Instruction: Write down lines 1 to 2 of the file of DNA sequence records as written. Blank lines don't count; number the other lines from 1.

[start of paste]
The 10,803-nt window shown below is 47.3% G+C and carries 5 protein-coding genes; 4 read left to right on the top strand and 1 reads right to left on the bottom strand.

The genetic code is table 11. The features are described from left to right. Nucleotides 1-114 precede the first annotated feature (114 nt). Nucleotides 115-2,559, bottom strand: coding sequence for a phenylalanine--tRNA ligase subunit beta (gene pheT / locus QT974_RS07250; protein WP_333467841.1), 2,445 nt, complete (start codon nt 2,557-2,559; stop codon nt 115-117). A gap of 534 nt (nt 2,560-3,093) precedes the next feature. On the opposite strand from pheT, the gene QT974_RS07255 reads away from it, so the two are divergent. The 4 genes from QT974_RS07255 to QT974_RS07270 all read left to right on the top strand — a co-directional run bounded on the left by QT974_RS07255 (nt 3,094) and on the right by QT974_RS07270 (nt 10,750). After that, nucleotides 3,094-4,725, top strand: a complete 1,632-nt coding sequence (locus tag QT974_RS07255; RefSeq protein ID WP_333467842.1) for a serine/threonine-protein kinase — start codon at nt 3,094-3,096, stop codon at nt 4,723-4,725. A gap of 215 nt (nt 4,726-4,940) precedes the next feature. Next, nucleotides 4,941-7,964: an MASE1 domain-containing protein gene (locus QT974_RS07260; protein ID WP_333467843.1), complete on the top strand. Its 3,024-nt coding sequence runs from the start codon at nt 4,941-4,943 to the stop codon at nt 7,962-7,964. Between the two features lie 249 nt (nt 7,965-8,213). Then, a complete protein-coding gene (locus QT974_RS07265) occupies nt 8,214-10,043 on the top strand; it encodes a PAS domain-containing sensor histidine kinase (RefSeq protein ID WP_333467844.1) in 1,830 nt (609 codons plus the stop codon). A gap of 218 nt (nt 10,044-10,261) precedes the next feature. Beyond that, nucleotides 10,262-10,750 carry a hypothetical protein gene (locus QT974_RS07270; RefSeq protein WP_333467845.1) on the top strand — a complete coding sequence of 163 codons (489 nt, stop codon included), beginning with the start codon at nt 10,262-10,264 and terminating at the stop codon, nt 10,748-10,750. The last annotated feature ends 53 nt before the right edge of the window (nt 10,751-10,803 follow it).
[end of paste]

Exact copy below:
The 10,803-nt window shown below is 47.3% G+C and carries 5 protein-coding genes; 4 read left to right on the top strand and 1 reads right to left on the bottom strand.

The genetic code is table 11. The features are described from left to right. Nucleotides 1-114 precede the first annotated feature (114 nt). Nucleotides 115-2,559, bottom strand: coding sequence for a phenylalanine--tRNA ligase subunit beta (gene pheT / locus QT974_RS07250; protein WP_333467841.1), 2,445 nt, complete (start codon nt 2,557-2,559; stop codon nt 115-117). A gap of 534 nt (nt 2,560-3,093) precedes the next feature. On the opposite strand from pheT, the gene QT974_RS07255 reads away from it, so the two are divergent. The 4 genes from QT974_RS07255 to QT974_RS07270 all read left to right on the top strand — a co-directional run bounded on the left by QT974_RS07255 (nt 3,094) and on the right by QT974_RS07270 (nt 10,750). After that, nucleotides 3,094-4,725, top strand: a complete 1,632-nt coding sequence (locus tag QT974_RS07255; RefSeq protein ID WP_333467842.1) for a serine/threonine-protein kinase — start codon at nt 3,094-3,096, stop codon at nt 4,723-4,725. A gap of 215 nt (nt 4,726-4,940) precedes the next feature. Next, nucleotides 4,941-7,964: an MASE1 domain-containing protein gene (locus QT974_RS07260; protein ID WP_333467843.1), complete on the top strand. Its 3,024-nt coding sequence runs from the start codon at nt 4,941-4,943 to the stop codon at nt 7,962-7,964. Between the two features lie 249 nt (nt 7,965-8,213). Then, a complete protein-coding gene (locus QT974_RS07265) occupies nt 8,214-10,043 on the top strand; it encodes a PAS domain-containing sensor histidine kinase (RefSeq protein ID WP_333467844.1) in 1,830 nt (609 codons plus the stop codon). A gap of 218 nt (nt 10,044-10,261) precedes the next feature. Beyond that, nucleotides 10,262-10,750 carry a hypothetical protein gene (locus QT974_RS07270; RefSeq protein WP_333467845.1) on the top strand — a complete coding sequence of 163 codons (489 nt, stop codon included), beginning with the start codon at nt 10,262-10,264 and terminating at the stop codon, nt 10,748-10,750. The last annotated feature ends 53 nt before the right edge of the window (nt 10,751-10,803 follow it).